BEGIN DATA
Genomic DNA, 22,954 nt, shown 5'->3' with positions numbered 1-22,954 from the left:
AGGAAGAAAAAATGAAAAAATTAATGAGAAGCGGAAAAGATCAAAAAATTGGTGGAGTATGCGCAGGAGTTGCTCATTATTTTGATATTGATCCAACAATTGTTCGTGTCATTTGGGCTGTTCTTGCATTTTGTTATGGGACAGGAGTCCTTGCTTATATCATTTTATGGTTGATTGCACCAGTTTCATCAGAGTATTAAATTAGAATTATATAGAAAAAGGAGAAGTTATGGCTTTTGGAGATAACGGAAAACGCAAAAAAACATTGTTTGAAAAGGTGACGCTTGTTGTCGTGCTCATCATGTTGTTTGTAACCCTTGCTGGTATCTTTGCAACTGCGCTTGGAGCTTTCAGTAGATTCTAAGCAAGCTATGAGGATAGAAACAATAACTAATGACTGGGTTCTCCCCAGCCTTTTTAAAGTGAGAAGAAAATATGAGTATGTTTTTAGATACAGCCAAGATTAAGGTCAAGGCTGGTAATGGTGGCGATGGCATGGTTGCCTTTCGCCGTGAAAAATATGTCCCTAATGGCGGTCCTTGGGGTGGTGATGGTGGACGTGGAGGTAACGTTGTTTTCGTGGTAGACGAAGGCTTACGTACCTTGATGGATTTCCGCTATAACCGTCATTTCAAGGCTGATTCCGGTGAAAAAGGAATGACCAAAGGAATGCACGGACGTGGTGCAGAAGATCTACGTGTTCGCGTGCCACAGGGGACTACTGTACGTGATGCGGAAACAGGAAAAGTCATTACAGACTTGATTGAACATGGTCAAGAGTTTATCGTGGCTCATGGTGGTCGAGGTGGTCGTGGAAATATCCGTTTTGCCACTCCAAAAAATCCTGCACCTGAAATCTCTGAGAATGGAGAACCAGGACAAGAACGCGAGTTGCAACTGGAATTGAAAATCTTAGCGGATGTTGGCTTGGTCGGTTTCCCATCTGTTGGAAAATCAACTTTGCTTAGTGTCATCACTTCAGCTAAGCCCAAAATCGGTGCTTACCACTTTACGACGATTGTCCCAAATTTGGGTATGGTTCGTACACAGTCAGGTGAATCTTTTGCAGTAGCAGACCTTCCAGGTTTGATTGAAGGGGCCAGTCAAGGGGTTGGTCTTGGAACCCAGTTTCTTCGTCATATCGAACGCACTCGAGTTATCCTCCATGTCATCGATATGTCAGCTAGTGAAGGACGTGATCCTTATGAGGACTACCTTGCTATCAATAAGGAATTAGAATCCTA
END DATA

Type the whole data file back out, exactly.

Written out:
Genomic DNA, 22,954 nt, shown 5'->3' with positions numbered 1-22,954 from the left:
AGGAAGAAAAAATGAAAAAATTAATGAGAAGCGGAAAAGATCAAAAAATTGGTGGAGTATGCGCAGGAGTTGCTCATTATTTTGATATTGATCCAACAATTGTTCGTGTCATTTGGGCTGTTCTTGCATTTTGTTATGGGACAGGAGTCCTTGCTTATATCATTTTATGGTTGATTGCACCAGTTTCATCAGAGTATTAAATTAGAATTATATAGAAAAAGGAGAAGTTATGGCTTTTGGAGATAACGGAAAACGCAAAAAAACATTGTTTGAAAAGGTGACGCTTGTTGTCGTGCTCATCATGTTGTTTGTAACCCTTGCTGGTATCTTTGCAACTGCGCTTGGAGCTTTCAGTAGATTCTAAGCAAGCTATGAGGATAGAAACAATAACTAATGACTGGGTTCTCCCCAGCCTTTTTAAAGTGAGAAGAAAATATGAGTATGTTTTTAGATACAGCCAAGATTAAGGTCAAGGCTGGTAATGGTGGCGATGGCATGGTTGCCTTTCGCCGTGAAAAATATGTCCCTAATGGCGGTCCTTGGGGTGGTGATGGTGGACGTGGAGGTAACGTTGTTTTCGTGGTAGACGAAGGCTTACGTACCTTGATGGATTTCCGCTATAACCGTCATTTCAAGGCTGATTCCGGTGAAAAAGGAATGACCAAAGGAATGCACGGACGTGGTGCAGAAGATCTACGTGTTCGCGTGCCACAGGGGACTACTGTACGTGATGCGGAAACAGGAAAAGTCATTACAGACTTGATTGAACATGGTCAAGAGTTTATCGTGGCTCATGGTGGTCGAGGTGGTCGTGGAAATATCCGTTTTGCCACTCCAAAAAATCCTGCACCTGAAATCTCTGAGAATGGAGAACCAGGACAAGAACGCGAGTTGCAACTGGAATTGAAAATCTTAGCGGATGTTGGCTTGGTCGGTTTCCCATCTGTTGGAAAATCAACTTTGCTTAGTGTCATCACTTCAGCTAAGCCCAAAATCGGTGCTTACCACTTTACGACGATTGTCCCAAATTTGGGTATGGTTCGTACACAGTCAGGTGAATCTTTTGCAGTAGCAGACCTTCCAGGTTTGATTGAAGGGGCCAGTCAAGGGGTTGGTCTTGGAACCCAGTTTCTTCGTCATATCGAACGCACTCGAGTTATCCTCCATGTCATCGATATGTCAGCTAGTGAAGGACGTGATCCTTATGAGGACTACCTTGCTATCAATAAGGAATTAGAATCCTA